IHM interview in northern Uganda

Helping to rebuild communities in northern Uganda

8th December 2013

Wolf Ellis


You might remember all the attention last year on stopping Joseph Kony and the LRA. For the past two weeks I’ve been with Self Help Africa (SHA) in a region of northern Uganda that was severely affected by the conflict – in many villages, a whole generation of young adults are missing – and there are high levels of poverty. Poignantly, in one household a mother couldn’t afford to buy the life-saving drugs her malaria-suffering son needs to survive.

I’m here on behalf of Evidence for Development to assist SHA with their Community Connector project, which seeks to reduce poverty, food insecurity and under-nutrition for vulnerable communities in many districts in Uganda through improved livelihoods.

We’re collecting data that will be used to monitor the changes experienced by households as the project continues, and this will form the basis for evaluating and attempting to improve its impacts. IHM data on households’ incomes, assets and demographics will be combined with information gathered by the SHA Uganda nutrition team on hygiene, sanitation, dietary diversity and nutritional indicators (such as height and weight) for children under 5 and their mothers.

Collecting data on nutrition indicators in northern Uganda

SHA Uganda’s Charles Mbiru measures a mother’s height in Oyam district, northern Uganda.


The research has also provided an opportunity for three more people to gain their IHM Level 3s. Miriam Mutenyo (pictured at the top of this page interviewing a young woman with the assistance of a local translator) from SHA Kenya achieved this, as did Stephen Kalule from the University of Gulu and Primrose Nakazibwe from Mbarara University of Science and Technology.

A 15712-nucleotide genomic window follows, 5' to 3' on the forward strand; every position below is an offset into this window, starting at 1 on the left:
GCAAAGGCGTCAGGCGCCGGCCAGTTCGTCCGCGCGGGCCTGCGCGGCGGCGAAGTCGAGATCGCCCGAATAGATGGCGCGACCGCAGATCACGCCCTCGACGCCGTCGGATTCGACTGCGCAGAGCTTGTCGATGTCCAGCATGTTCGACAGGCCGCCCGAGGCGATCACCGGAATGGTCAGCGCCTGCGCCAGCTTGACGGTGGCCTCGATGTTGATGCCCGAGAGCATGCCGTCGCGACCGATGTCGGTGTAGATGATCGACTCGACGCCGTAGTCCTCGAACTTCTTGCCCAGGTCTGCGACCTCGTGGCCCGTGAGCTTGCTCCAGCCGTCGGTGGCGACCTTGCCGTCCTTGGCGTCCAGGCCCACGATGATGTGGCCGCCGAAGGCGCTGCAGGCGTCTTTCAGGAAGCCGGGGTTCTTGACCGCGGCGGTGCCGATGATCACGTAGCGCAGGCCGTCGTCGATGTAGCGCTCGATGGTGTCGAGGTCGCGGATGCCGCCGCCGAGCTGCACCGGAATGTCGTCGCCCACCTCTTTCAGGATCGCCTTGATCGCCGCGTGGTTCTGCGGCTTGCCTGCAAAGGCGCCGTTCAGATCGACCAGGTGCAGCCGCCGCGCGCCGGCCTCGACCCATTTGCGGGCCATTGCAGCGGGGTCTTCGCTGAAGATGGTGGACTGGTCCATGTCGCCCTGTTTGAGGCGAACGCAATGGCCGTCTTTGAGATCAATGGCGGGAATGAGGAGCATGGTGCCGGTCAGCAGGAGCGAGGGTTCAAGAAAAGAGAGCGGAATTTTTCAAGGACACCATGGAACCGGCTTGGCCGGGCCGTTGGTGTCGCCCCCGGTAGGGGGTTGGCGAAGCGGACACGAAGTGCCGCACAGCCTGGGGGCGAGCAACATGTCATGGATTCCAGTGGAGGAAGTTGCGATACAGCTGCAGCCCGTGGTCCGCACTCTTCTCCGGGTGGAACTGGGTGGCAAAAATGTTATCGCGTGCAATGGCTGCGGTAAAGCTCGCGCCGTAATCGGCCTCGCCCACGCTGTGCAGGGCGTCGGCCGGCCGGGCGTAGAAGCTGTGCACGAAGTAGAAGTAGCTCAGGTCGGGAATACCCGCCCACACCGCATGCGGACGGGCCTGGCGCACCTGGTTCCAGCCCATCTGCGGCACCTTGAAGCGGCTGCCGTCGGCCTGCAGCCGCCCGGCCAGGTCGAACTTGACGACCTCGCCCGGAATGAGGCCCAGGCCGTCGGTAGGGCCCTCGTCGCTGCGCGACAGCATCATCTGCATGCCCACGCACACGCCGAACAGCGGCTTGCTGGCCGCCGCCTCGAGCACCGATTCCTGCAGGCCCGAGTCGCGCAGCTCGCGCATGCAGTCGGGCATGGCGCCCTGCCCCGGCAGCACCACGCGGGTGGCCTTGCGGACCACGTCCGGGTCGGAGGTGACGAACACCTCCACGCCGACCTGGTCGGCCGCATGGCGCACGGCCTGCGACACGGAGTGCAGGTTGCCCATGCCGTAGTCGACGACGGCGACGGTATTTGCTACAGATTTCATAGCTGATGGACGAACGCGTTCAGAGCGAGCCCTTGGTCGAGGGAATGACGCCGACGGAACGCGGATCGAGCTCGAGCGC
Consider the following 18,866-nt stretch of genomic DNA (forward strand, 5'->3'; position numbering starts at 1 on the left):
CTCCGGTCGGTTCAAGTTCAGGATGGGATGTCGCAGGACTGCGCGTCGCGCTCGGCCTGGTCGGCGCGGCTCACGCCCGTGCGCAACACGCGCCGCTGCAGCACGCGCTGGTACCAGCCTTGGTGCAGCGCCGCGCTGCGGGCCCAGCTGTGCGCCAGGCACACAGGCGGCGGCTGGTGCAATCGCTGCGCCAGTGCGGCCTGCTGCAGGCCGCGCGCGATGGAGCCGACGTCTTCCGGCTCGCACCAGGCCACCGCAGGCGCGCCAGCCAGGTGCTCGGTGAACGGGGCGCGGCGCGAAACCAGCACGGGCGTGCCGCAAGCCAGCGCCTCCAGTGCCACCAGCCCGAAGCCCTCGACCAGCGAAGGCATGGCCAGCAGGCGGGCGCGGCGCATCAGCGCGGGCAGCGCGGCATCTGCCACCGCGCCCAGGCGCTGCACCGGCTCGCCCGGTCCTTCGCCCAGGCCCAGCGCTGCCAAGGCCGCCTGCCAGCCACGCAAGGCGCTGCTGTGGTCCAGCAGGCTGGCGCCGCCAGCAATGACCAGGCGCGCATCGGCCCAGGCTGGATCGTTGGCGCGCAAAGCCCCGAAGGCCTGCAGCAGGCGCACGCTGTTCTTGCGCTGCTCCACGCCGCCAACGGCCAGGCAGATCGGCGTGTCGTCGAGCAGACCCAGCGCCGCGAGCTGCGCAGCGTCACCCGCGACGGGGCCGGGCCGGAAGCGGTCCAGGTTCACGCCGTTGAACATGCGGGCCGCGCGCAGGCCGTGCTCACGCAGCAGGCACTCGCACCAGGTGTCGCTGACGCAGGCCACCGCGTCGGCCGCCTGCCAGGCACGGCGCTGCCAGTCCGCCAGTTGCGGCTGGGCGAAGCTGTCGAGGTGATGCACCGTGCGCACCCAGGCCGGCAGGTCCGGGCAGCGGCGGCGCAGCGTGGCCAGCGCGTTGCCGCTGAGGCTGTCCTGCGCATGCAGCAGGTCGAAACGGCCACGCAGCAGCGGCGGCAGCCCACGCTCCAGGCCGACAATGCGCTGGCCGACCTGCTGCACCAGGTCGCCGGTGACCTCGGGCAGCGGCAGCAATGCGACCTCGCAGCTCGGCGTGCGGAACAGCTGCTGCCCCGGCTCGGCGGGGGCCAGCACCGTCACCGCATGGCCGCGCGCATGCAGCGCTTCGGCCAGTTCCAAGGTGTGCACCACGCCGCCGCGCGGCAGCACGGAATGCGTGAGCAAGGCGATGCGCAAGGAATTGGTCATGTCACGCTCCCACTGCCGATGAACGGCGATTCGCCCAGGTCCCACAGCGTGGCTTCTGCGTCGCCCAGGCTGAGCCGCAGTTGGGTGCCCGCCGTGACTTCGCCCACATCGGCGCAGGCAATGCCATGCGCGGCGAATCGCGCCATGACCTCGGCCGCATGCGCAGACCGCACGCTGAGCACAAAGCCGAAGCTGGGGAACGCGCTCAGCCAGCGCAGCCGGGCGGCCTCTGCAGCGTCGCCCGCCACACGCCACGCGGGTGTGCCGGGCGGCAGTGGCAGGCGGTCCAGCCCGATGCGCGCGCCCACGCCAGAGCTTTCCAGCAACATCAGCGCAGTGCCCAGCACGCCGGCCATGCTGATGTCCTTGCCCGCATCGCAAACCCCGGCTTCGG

Stephen and Primrose are playing key roles in developing household economy methods courses for the undergraduate and postgraduate curriculums at their universities, using EfD’s teaching materials. Evidence for Development hopes to further support this educational work by funding MA bursaries for promising students at Gulu and Mbarara universities, helping to equip the next generation of local experts with skills to find new poverty-fighting solutions for their communities.

We’ve made a great start on this through the ‘Big Give’, and donations are still open – please help us to raise as much as we can and share the link with your friends to spread the word.


Categories: Capacity building, IHM, Livelihoods, Monitoring and evaluation, Nutrition and health, Post-conflict, Uganda


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